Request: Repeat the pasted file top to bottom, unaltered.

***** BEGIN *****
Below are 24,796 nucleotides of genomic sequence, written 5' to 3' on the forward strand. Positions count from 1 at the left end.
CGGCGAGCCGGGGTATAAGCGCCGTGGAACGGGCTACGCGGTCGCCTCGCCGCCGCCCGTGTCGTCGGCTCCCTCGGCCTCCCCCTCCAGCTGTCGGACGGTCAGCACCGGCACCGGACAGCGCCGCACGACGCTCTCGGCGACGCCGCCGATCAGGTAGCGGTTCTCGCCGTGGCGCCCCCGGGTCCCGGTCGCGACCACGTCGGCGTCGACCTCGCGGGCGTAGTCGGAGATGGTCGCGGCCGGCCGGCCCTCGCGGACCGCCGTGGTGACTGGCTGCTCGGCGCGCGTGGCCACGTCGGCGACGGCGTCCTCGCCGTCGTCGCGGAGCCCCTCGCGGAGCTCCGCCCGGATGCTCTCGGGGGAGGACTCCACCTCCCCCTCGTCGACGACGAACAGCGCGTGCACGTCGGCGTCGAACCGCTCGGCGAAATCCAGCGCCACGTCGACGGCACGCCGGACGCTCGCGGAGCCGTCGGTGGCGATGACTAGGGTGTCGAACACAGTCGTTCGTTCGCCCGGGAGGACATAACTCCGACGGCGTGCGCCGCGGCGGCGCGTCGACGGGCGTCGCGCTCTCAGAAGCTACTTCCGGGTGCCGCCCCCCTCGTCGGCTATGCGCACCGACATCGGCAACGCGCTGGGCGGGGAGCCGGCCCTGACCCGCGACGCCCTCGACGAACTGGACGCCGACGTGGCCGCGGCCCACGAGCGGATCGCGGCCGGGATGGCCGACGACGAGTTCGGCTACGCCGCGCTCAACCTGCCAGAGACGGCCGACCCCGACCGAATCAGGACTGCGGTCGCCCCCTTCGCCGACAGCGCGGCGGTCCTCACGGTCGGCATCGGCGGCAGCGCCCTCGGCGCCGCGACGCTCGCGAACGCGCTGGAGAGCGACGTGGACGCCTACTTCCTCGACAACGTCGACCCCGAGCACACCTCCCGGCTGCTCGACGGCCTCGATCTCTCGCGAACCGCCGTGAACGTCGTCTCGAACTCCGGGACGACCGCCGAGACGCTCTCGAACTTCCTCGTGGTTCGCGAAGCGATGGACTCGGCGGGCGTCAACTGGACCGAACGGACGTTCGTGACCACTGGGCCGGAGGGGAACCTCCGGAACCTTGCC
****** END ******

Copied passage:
Below are 24,796 nucleotides of genomic sequence, written 5' to 3' on the forward strand. Positions count from 1 at the left end.
CGGCGAGCCGGGGTATAAGCGCCGTGGAACGGGCTACGCGGTCGCCTCGCCGCCGCCCGTGTCGTCGGCTCCCTCGGCCTCCCCCTCCAGCTGTCGGACGGTCAGCACCGGCACCGGACAGCGCCGCACGACGCTCTCGGCGACGCCGCCGATCAGGTAGCGGTTCTCGCCGTGGCGCCCCCGGGTCCCGGTCGCGACCACGTCGGCGTCGACCTCGCGGGCGTAGTCGGAGATGGTCGCGGCCGGCCGGCCCTCGCGGACCGCCGTGGTGACTGGCTGCTCGGCGCGCGTGGCCACGTCGGCGACGGCGTCCTCGCCGTCGTCGCGGAGCCCCTCGCGGAGCTCCGCCCGGATGCTCTCGGGGGAGGACTCCACCTCCCCCTCGTCGACGACGAACAGCGCGTGCACGTCGGCGTCGAACCGCTCGGCGAAATCCAGCGCCACGTCGACGGCACGCCGGACGCTCGCGGAGCCGTCGGTGGCGATGACTAGGGTGTCGAACACAGTCGTTCGTTCGCCCGGGAGGACATAACTCCGACGGCGTGCGCCGCGGCGGCGCGTCGACGGGCGTCGCGCTCTCAGAAGCTACTTCCGGGTGCCGCCCCCCTCGTCGGCTATGCGCACCGACATCGGCAACGCGCTGGGCGGGGAGCCGGCCCTGACCCGCGACGCCCTCGACGAACTGGACGCCGACGTGGCCGCGGCCCACGAGCGGATCGCGGCCGGGATGGCCGACGACGAGTTCGGCTACGCCGCGCTCAACCTGCCAGAGACGGCCGACCCCGACCGAATCAGGACTGCGGTCGCCCCCTTCGCCGACAGCGCGGCGGTCCTCACGGTCGGCATCGGCGGCAGCGCCCTCGGCGCCGCGACGCTCGCGAACGCGCTGGAGAGCGACGTGGACGCCTACTTCCTCGACAACGTCGACCCCGAGCACACCTCCCGGCTGCTCGACGGCCTCGATCTCTCGCGAACCGCCGTGAACGTCGTCTCGAACTCCGGGACGACCGCCGAGACGCTCTCGAACTTCCTCGTGGTTCGCGAAGCGATGGACTCGGCGGGCGTCAACTGGACCGAACGGACGTTCGTGACCACTGGGCCGGAGGGGAACCTCCGGAACCTTGCC